Dying For Attention

Amsterdam News, News Report, Demetria Irwin Posted: Jul 13, 2008

NEW YORK -- Esmin Green was supposed to get help for her mental illness, but what she got was indifference and ineptitude from the very facility that was supposed to help her. Green, 49,died on the floor of Kings County Hospital on June 19 after being left unattended in a chair for 24 hours and callously overlooked for an hour after she collapsed to the waiting room floor.

Involuntarily admitted on June 18 for agitation and psychosis, Green spent her last day on earth sitting in waiting room chair. Video footage from the facility shows several hospital staff walking around Green as she lay dying on the ground.



A gurney and oxygen tanks finally arrived an hour after Green collapsed, but it was too late. Green was pronounced dead soon after efforts were initiated to save her. New York City’s Health and Hospitals Corporation (HHC) released a statement about the incident. “It is clear that some of our employees failed to act based on our compassionate standards of care. Immediately after the incident was discovered on June 20 and following a preliminary investigation by HHC staff, HHC President Alan D. Aviles directed the suspension and termination of those involved.” On Tuesday, Green’s daughter, Tecia Harrison filed a $25 million lawsuit against Kings County Hospital in connection with mother’s death.

The grisly, almost unbelievable video footage of Green’s motionless body being ignored and at one point, even poked by a staff member’s foot, has been circulating on local and national media.

Seven people have been terminated or suspended as a result of the incident. Many elected officials have expressed their concern about Green’s death, including Brooklyn City Councilman Kendall Stewart. “This should never have happened. The video showed an uncaring, callous and indifferent staff that failed to intervene and offer help to this unfortunate woman.

She died like an animal on the floor of the hospital. That should never happen to anyone, and it is my hope that the hospital authorities will not only investigate this incident, but make sure that this never, ever happens again.” Green’s funeral was held on July 3 in a Brooklyn church filled with family, friends and many people who did not know Green personally. Among the mourners was her 31-year-old daughter, Tecia Harrison, who lives in Jamaica and had not seen her mother in eight years, and Pastor Marilyn Johnson, who made the initial 911 call that landed Green at Kings County Hospital on June 18.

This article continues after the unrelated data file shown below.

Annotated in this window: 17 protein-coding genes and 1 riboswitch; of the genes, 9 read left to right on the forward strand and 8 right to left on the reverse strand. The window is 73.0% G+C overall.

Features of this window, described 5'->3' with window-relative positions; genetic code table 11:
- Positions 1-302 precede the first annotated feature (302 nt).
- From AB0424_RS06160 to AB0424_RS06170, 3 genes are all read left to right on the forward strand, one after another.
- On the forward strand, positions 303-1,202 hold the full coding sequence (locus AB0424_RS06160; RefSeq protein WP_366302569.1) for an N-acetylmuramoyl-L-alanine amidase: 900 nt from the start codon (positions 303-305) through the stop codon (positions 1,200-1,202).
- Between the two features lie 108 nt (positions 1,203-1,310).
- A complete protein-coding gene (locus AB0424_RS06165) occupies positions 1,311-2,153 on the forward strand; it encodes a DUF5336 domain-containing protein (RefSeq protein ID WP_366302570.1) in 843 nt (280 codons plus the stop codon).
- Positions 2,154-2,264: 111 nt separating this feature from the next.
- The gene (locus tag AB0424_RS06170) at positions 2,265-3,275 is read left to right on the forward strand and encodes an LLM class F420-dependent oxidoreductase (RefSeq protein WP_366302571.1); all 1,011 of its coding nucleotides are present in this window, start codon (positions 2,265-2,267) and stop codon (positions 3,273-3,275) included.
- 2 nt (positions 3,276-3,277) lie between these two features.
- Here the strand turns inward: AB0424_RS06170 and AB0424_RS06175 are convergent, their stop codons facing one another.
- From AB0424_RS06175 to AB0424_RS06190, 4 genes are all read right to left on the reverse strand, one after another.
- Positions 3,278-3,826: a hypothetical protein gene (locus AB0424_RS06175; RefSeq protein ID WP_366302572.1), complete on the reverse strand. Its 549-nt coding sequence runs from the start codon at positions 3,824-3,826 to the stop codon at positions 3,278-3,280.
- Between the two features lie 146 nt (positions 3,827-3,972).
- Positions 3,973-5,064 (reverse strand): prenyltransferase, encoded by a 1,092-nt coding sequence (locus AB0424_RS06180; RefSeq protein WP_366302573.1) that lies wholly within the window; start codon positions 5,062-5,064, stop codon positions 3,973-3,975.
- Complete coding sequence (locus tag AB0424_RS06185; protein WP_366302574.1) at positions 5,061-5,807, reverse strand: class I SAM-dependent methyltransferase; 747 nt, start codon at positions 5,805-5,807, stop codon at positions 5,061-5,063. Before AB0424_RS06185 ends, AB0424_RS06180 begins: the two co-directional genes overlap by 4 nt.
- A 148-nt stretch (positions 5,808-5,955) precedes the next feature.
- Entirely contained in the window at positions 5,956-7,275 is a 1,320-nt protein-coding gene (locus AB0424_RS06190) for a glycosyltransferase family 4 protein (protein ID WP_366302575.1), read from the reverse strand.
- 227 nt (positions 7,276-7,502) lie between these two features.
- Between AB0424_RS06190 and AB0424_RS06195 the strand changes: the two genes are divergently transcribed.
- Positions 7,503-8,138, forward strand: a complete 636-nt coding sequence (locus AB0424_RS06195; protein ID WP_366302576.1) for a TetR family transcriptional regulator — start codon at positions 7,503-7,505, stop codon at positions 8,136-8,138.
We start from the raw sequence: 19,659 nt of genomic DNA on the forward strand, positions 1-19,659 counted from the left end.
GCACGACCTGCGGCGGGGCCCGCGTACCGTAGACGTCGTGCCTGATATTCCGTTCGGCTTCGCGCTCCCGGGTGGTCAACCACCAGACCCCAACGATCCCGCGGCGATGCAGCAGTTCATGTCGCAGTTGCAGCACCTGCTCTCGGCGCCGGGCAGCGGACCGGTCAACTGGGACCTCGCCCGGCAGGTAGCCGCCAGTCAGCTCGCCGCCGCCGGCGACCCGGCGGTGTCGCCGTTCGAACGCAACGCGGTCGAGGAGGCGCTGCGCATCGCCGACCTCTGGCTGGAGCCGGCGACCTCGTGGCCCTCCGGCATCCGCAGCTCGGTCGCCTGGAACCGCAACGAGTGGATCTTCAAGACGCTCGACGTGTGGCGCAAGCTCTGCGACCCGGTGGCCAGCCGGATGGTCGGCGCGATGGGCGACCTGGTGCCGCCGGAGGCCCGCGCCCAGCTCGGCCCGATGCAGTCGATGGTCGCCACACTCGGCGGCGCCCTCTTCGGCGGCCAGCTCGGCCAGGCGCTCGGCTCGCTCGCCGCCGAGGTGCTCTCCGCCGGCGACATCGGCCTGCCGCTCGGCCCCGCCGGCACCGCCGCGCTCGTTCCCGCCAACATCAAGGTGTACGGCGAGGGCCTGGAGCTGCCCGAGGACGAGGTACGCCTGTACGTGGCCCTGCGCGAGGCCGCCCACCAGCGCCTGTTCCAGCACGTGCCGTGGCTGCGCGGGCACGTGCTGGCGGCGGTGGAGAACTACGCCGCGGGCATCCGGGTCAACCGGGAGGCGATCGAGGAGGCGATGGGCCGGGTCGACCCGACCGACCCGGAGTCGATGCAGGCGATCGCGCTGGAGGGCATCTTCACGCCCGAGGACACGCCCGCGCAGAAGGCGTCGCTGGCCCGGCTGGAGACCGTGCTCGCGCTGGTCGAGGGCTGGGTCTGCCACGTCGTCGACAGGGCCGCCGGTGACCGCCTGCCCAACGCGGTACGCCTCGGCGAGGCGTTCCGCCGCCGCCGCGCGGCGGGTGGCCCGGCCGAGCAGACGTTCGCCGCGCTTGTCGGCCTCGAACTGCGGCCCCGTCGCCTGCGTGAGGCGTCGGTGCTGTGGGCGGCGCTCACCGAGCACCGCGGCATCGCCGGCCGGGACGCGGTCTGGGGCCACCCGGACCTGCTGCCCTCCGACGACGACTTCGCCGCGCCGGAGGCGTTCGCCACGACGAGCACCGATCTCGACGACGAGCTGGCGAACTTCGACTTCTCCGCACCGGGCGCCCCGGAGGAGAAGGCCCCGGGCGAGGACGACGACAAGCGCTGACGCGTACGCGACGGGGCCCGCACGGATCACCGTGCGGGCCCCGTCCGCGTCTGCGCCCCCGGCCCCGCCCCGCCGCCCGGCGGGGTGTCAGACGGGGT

Activists and politicians were also in attendance, including the Consul General of Jamaica, Geneive Brown Metzger, who told reporters that Green’s death would not be in vain. Green emigrated from Jamaica over 10 years ago and had worked numerous jobs over the years in order to send money to her six children who still live on her native island. Her final send-off in lace gloves and chiffon as young voices filled the church with gospel hymns was a much more dignified affair than the treacherous manner in which Green was treated in her last moments of life. The Health and Hospitals Corporation is paying for her body to be transported to her native Jamaica and buried there.

At the time of Green’s death, Kings County Hospital was already under federal investigation because of a 2007 lawsuit filed by the New York Civil Liberties Union (NYCLU) and the Mental Hygiene Law Service.

The suit alleges that Kings County Hospital Center and specifically its emergency psychiatry unit are “overcrowded and often dangerously unsanitary and that patients are routinely ignored and abused.” NYCLU’s executive director, Donna Lieberman, does not mince words when speaking of the Green incident. “What’s happening in Kings County Hospital is an affront to human dignity. In 2008 in New York City, nobody should be subjected to this kind of treatment. It should not take the death of a patient to get the city to make changes that everyone knows are long overdue.” Kings County Hospital is the only option for most of the low income Black residents who live near the facility in communities like Bedford-Stuyvesant, Brownsville and East New York.

After a year of litigation, but only days after the film of Green’s demise was publicly released, Kings County Hospital agreed in a court of law to numerous changes, including checking patients every 15 minutes and having no more than 25 patients at any time in the psychiatric emergency ward. Advocates involved with the lawsuit will get weekly progress reports from the facility and will assist with the search for a new deputy executive director of Kings County Hospital’s Behavioral Health department.

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User Comments


Rufus Johnson on Jul 20, 2008 at 12:42:29 said:

A search of the Salt Lake Tribune Web site last week revealed zero references to Esmin Green.

Salt Lake Tribune editor Vern Anderson had no room for a letter about it on his opinions page.

The major media, it appears, has become inditinuishable from the government in the area of indiffernce to human suffering and injustice.

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